WELCOME TO THE CFZ BLOG NETWORK: COME AND JOIN THE FUN

Half a century ago, Belgian Zoologist Bernard Heuvelmans first codified cryptozoology in his book On the Track of Unknown Animals.

The Centre for Fortean Zoology (CFZ) are still on the track, and have been since 1992. But as if chasing unknown animals wasn't enough, we are involved in education, conservation, and good old-fashioned natural history! We already have three journals, the largest cryptozoological publishing house in the world, CFZtv, and the largest cryptozoological conference in the English-speaking world, but in January 2009 someone suggested that we started a daily online magazine! The CFZ bloggo is a collaborative effort by a coalition of members, friends, and supporters of the CFZ, and covers all the subjects with which we deal, with a smattering of music, high strangeness and surreal humour to make up the mix.

It is edited by CFZ Director Jon Downes, and subbed by the lovely Lizzy Bitakara'mire (formerly Clancy), scourge of improper syntax. The daily newsblog is edited by Corinna Downes, head administratrix of the CFZ, and the indexing is done by Lee Canty and Kathy Imbriani. There is regular news from the CFZ Mystery Cat study group, and regular fortean bird news from 'The Watcher of the Skies'. Regular bloggers include Dr Karl Shuker, Dale Drinnon, Richard Muirhead and Richard Freeman.The CFZ bloggo is updated daily, and there's nothing quite like it anywhere else. Come and join us...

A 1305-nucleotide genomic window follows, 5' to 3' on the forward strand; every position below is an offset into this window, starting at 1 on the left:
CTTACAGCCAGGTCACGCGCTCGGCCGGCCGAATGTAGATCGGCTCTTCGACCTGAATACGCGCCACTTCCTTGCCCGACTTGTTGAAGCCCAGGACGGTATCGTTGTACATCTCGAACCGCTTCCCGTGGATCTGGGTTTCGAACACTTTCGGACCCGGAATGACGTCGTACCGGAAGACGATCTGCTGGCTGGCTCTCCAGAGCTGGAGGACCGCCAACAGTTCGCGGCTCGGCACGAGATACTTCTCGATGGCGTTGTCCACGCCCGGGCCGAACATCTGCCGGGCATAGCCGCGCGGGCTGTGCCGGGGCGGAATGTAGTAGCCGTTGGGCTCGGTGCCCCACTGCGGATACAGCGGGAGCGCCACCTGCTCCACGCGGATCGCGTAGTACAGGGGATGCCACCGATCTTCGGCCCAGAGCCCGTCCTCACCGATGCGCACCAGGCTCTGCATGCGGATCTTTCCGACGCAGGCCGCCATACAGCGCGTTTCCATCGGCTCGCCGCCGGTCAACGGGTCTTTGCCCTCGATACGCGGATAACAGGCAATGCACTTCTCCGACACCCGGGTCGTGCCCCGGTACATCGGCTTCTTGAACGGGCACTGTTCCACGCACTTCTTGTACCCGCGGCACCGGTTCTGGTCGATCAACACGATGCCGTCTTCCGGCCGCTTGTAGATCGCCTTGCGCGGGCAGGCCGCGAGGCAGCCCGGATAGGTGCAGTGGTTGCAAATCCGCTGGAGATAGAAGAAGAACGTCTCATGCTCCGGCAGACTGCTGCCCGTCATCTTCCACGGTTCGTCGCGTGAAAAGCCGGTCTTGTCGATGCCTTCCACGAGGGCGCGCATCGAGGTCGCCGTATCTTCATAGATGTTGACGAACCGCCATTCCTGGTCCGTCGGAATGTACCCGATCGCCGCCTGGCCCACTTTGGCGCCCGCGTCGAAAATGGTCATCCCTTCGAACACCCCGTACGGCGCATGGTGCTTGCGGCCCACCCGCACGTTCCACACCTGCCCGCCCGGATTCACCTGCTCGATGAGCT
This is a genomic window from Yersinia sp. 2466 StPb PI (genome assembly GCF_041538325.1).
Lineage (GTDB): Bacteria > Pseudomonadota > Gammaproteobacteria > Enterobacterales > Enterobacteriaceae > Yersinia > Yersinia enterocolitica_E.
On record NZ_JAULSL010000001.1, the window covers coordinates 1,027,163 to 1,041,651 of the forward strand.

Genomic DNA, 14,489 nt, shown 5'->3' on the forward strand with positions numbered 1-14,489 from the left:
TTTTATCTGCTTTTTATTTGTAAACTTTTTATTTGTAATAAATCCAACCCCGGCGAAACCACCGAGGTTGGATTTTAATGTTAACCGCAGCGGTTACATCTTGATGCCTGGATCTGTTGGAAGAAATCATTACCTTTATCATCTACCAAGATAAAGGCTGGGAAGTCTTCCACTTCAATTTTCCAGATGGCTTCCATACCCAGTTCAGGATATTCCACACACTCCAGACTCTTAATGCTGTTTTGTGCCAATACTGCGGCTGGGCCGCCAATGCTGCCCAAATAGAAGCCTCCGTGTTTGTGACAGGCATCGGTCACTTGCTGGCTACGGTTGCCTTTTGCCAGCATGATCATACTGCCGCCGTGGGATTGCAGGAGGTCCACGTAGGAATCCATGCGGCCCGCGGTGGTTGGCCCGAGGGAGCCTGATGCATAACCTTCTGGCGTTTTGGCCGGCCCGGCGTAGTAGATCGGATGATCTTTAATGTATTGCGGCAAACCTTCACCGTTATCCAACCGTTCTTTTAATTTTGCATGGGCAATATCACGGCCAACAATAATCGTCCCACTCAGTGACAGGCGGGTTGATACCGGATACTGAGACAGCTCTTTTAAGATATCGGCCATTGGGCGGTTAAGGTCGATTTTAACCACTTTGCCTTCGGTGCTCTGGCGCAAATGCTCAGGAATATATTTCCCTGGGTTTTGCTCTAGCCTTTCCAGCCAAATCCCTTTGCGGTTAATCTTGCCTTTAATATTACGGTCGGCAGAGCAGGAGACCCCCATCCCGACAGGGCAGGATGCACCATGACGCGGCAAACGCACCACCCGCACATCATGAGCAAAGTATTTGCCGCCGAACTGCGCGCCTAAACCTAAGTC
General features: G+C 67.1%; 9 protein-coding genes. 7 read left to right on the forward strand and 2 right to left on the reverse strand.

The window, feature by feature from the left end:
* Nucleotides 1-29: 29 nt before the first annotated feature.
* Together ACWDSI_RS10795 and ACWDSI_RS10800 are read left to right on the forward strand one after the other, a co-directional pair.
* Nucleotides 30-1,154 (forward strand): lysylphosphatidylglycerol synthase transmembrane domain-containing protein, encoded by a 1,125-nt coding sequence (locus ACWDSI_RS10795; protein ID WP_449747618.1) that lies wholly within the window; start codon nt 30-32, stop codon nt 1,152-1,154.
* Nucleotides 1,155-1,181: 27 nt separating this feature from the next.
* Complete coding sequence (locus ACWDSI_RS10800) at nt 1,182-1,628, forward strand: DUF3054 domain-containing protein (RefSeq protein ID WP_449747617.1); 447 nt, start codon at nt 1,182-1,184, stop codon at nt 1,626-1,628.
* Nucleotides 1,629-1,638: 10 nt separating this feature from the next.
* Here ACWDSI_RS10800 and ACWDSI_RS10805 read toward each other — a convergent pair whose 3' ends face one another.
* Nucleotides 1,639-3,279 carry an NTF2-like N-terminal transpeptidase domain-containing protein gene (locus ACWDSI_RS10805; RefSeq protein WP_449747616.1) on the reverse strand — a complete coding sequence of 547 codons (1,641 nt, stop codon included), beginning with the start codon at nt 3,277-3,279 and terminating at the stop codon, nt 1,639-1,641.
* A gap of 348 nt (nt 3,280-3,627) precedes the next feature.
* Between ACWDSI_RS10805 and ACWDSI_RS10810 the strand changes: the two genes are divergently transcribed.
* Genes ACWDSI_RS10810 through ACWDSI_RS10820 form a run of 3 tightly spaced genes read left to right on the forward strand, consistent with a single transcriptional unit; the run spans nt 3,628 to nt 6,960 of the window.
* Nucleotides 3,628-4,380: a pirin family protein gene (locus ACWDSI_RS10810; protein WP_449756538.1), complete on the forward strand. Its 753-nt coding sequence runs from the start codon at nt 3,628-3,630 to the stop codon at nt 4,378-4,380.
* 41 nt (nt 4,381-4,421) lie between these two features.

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Monday, May 24, 2010

OLL LEWIS: Yesterday's News Today

http://cryptozoologynews.blogspot.com/

On this day in 785AD the Venerable Bede died. Bede wrote one of the earliest and most quoted books on early British and English history, Historia ecclesiastica gentis Anglorum. There is nothing particularly unusual or strange about that, but the guy certainly deserves a mention for being the first chap to really research the history of Britain; without his efforts many of the accounts and documents he used in his study could have been lost forever by the present day and our understanding of history would be poorer because of it. The same can be said of Forteana and cryptozoology: if nobody goes out and collects witness statements or even folklore about strange happenings or unusual animals, when the original witness dies who is going to know their story? Even if that story is an embellishment of the facts or an outright tall tale it is often still worth hearing.

And now, the news:

Blue tits set up home in ashtray
Bigfoot Evidence in Minnesota
Psychic joins search for missing cat in Lincolnshire
Get your trunks out!
Surf's pup!
Down on the farm
Mammoth 'heating gas'

Bet they created a mammoth stench….

(I’m running out of puns if I have to resort to fart jokes…)